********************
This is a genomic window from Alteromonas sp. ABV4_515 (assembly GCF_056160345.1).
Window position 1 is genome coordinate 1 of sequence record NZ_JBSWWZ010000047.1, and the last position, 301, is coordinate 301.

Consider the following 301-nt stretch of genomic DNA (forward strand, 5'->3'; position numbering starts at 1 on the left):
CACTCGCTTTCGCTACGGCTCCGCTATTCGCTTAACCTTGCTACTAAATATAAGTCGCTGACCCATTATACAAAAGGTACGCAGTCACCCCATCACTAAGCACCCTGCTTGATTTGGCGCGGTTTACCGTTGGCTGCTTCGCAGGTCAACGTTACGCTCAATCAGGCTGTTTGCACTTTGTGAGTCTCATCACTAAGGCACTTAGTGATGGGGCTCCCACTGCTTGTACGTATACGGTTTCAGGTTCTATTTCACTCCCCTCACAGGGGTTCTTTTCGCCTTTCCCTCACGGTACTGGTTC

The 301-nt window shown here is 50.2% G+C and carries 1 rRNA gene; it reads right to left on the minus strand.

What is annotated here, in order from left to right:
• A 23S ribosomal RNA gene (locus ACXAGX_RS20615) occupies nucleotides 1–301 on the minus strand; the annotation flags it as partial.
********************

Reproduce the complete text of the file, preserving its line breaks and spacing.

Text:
This is a genomic window from Alteromonas sp. ABV4_515 (assembly GCF_056160345.1).
Window position 1 is genome coordinate 1 of sequence record NZ_JBSWWZ010000047.1, and the last position, 301, is coordinate 301.

Consider the following 301-nt stretch of genomic DNA (forward strand, 5'->3'; position numbering starts at 1 on the left):
CACTCGCTTTCGCTACGGCTCCGCTATTCGCTTAACCTTGCTACTAAATATAAGTCGCTGACCCATTATACAAAAGGTACGCAGTCACCCCATCACTAAGCACCCTGCTTGATTTGGCGCGGTTTACCGTTGGCTGCTTCGCAGGTCAACGTTACGCTCAATCAGGCTGTTTGCACTTTGTGAGTCTCATCACTAAGGCACTTAGTGATGGGGCTCCCACTGCTTGTACGTATACGGTTTCAGGTTCTATTTCACTCCCCTCACAGGGGTTCTTTTCGCCTTTCCCTCACGGTACTGGTTC

The 301-nt window shown here is 50.2% G+C and carries 1 rRNA gene; it reads right to left on the minus strand.

What is annotated here, in order from left to right:
• A 23S ribosomal RNA gene (locus ACXAGX_RS20615) occupies nucleotides 1–301 on the minus strand; the annotation flags it as partial.